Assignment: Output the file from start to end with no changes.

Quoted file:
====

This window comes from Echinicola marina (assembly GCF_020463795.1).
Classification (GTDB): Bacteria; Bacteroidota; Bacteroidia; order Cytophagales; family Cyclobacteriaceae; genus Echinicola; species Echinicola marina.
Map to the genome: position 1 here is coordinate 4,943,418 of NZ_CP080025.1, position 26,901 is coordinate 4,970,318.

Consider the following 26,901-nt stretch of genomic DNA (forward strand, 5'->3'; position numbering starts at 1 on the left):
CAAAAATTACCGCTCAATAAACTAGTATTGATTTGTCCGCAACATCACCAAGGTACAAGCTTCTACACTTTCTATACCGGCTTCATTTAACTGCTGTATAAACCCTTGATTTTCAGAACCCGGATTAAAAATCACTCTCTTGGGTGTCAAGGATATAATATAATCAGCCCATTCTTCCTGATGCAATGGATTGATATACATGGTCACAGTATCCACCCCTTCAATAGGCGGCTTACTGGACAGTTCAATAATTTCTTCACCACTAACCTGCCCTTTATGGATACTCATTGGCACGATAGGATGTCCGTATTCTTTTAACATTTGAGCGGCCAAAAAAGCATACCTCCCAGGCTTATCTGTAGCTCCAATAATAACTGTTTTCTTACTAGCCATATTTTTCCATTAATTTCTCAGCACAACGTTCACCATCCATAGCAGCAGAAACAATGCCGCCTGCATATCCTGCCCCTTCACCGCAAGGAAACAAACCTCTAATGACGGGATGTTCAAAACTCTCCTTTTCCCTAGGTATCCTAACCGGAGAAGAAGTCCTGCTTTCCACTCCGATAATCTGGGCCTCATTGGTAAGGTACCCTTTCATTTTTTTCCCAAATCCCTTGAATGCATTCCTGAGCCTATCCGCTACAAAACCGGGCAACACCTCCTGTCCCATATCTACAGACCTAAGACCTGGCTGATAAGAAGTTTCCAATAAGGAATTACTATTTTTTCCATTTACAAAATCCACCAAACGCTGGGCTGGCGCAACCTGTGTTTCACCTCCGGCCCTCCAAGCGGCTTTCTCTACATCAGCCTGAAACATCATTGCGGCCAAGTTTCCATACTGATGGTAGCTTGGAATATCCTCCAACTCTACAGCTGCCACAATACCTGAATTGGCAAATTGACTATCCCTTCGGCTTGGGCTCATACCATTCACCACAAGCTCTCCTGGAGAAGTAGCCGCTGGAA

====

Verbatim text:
This window comes from Echinicola marina (assembly GCF_020463795.1).
Classification (GTDB): Bacteria; Bacteroidota; Bacteroidia; order Cytophagales; family Cyclobacteriaceae; genus Echinicola; species Echinicola marina.
Map to the genome: position 1 here is coordinate 4,943,418 of NZ_CP080025.1, position 26,901 is coordinate 4,970,318.

Consider the following 26,901-nt stretch of genomic DNA (forward strand, 5'->3'; position numbering starts at 1 on the left):
CAAAAATTACCGCTCAATAAACTAGTATTGATTTGTCCGCAACATCACCAAGGTACAAGCTTCTACACTTTCTATACCGGCTTCATTTAACTGCTGTATAAACCCTTGATTTTCAGAACCCGGATTAAAAATCACTCTCTTGGGTGTCAAGGATATAATATAATCAGCCCATTCTTCCTGATGCAATGGATTGATATACATGGTCACAGTATCCACCCCTTCAATAGGCGGCTTACTGGACAGTTCAATAATTTCTTCACCACTAACCTGCCCTTTATGGATACTCATTGGCACGATAGGATGTCCGTATTCTTTTAACATTTGAGCGGCCAAAAAAGCATACCTCCCAGGCTTATCTGTAGCTCCAATAATAACTGTTTTCTTACTAGCCATATTTTTCCATTAATTTCTCAGCACAACGTTCACCATCCATAGCAGCAGAAACAATGCCGCCTGCATATCCTGCCCCTTCACCGCAAGGAAACAAACCTCTAATGACGGGATGTTCAAAACTCTCCTTTTCCCTAGGTATCCTAACCGGAGAAGAAGTCCTGCTTTCCACTCCGATAATCTGGGCCTCATTGGTAAGGTACCCTTTCATTTTTTTCCCAAATCCCTTGAATGCATTCCTGAGCCTATCCGCTACAAAACCGGGCAACACCTCCTGTCCCATATCTACAGACCTAAGACCTGGCTGATAAGAAGTTTCCAATAAGGAATTACTATTTTTTCCATTTACAAAATCCACCAAACGCTGGGCTGGCGCAACCTGTGTTTCACCTCCGGCCCTCCAAGCGGCTTTCTCTACATCAGCCTGAAACATCATTGCGGCCAAGTTTCCATACTGATGGTAGCTTGGAATATCCTCCAACTCTACAGCTGCCACAATACCTGAATTGGCAAATTGACTATCCCTTCGGCTTGGGCTCATACCATTCACCACAAGCTCTCCTGGAGAAGTAGCCGCTGGAA